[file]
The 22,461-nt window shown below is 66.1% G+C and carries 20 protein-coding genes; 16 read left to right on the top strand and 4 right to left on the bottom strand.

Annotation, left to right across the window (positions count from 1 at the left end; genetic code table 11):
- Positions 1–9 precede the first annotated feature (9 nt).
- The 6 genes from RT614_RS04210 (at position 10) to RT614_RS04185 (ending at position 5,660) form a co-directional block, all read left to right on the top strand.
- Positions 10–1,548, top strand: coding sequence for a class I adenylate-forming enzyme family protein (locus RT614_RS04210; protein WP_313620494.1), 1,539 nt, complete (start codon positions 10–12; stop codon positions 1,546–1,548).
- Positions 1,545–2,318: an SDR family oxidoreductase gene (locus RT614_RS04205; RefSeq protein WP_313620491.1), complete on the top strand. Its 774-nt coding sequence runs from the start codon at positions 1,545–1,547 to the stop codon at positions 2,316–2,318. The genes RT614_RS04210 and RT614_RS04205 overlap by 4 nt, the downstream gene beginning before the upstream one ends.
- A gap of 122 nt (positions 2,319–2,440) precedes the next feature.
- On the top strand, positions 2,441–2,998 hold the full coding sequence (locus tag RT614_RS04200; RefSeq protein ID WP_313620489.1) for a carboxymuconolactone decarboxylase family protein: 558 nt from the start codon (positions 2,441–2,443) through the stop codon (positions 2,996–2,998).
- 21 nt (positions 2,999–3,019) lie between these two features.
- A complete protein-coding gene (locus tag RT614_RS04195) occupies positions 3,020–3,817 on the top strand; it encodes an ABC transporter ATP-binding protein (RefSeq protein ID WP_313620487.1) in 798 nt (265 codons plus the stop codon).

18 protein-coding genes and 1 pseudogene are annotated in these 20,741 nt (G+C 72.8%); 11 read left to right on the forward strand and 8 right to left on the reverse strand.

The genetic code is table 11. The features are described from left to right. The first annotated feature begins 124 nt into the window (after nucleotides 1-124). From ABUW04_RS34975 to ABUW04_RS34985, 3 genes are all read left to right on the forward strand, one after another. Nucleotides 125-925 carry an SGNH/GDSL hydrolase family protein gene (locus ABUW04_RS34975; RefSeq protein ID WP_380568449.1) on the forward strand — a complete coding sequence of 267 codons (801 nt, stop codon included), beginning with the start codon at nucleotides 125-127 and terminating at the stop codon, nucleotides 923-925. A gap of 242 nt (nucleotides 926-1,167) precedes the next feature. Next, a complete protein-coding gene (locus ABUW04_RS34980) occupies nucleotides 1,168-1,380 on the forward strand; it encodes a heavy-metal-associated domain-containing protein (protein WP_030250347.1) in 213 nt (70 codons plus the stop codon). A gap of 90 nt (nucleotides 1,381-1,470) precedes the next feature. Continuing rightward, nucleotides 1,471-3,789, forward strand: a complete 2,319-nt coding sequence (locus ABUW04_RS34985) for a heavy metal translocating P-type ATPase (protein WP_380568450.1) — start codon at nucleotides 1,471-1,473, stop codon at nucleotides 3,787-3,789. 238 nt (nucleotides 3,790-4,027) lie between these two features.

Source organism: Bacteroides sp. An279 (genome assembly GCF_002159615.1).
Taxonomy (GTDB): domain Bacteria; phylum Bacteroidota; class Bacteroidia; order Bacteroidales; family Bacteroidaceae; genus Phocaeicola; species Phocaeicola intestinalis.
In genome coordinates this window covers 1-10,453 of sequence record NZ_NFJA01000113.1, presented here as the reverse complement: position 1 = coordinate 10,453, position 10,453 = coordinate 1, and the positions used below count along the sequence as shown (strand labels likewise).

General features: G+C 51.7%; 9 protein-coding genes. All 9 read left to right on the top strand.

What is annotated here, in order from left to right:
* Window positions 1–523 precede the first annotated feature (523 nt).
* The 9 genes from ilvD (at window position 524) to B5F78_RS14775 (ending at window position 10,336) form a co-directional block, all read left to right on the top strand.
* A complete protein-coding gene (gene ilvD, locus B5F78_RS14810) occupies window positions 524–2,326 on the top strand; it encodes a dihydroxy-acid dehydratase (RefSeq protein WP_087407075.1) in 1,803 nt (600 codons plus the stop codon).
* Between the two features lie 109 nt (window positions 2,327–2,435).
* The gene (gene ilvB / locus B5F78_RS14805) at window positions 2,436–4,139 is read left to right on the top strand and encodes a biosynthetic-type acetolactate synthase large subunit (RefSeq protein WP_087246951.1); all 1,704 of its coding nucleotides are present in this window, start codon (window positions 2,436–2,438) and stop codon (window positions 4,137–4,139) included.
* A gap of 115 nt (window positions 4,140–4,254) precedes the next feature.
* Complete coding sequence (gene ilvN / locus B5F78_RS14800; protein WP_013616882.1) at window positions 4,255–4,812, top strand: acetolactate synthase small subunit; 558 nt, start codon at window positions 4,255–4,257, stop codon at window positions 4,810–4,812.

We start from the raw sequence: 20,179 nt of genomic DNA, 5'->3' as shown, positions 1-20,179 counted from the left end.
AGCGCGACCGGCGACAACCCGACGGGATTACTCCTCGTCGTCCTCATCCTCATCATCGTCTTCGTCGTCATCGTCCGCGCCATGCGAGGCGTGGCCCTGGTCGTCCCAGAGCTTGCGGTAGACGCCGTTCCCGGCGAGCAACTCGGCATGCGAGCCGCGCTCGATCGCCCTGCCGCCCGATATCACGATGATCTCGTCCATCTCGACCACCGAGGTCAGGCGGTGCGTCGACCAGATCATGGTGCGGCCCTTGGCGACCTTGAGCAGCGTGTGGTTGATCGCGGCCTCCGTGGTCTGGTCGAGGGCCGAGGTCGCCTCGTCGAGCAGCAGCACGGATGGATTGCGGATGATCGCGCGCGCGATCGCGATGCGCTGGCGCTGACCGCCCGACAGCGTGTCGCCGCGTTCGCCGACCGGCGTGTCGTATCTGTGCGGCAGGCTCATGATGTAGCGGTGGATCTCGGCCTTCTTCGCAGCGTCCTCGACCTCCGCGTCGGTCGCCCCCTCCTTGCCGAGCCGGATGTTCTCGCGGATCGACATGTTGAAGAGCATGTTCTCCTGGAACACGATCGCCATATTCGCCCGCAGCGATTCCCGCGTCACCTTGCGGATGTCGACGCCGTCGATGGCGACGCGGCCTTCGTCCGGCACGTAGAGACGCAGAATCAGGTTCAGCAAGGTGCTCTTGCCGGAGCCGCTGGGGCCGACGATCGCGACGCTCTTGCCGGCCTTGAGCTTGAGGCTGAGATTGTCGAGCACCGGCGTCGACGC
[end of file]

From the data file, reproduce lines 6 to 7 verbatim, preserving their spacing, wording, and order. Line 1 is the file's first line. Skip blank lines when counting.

- Positions 1,545–2,318: an SDR family oxidoreductase gene (locus RT614_RS04205; RefSeq protein WP_313620491.1), complete on the top strand. Its 774-nt coding sequence runs from the start codon at positions 1,545–1,547 to the stop codon at positions 2,316–2,318. The genes RT614_RS04210 and RT614_RS04205 overlap by 4 nt, the downstream gene beginning before the upstream one ends.
- A gap of 122 nt (positions 2,319–2,440) precedes the next feature.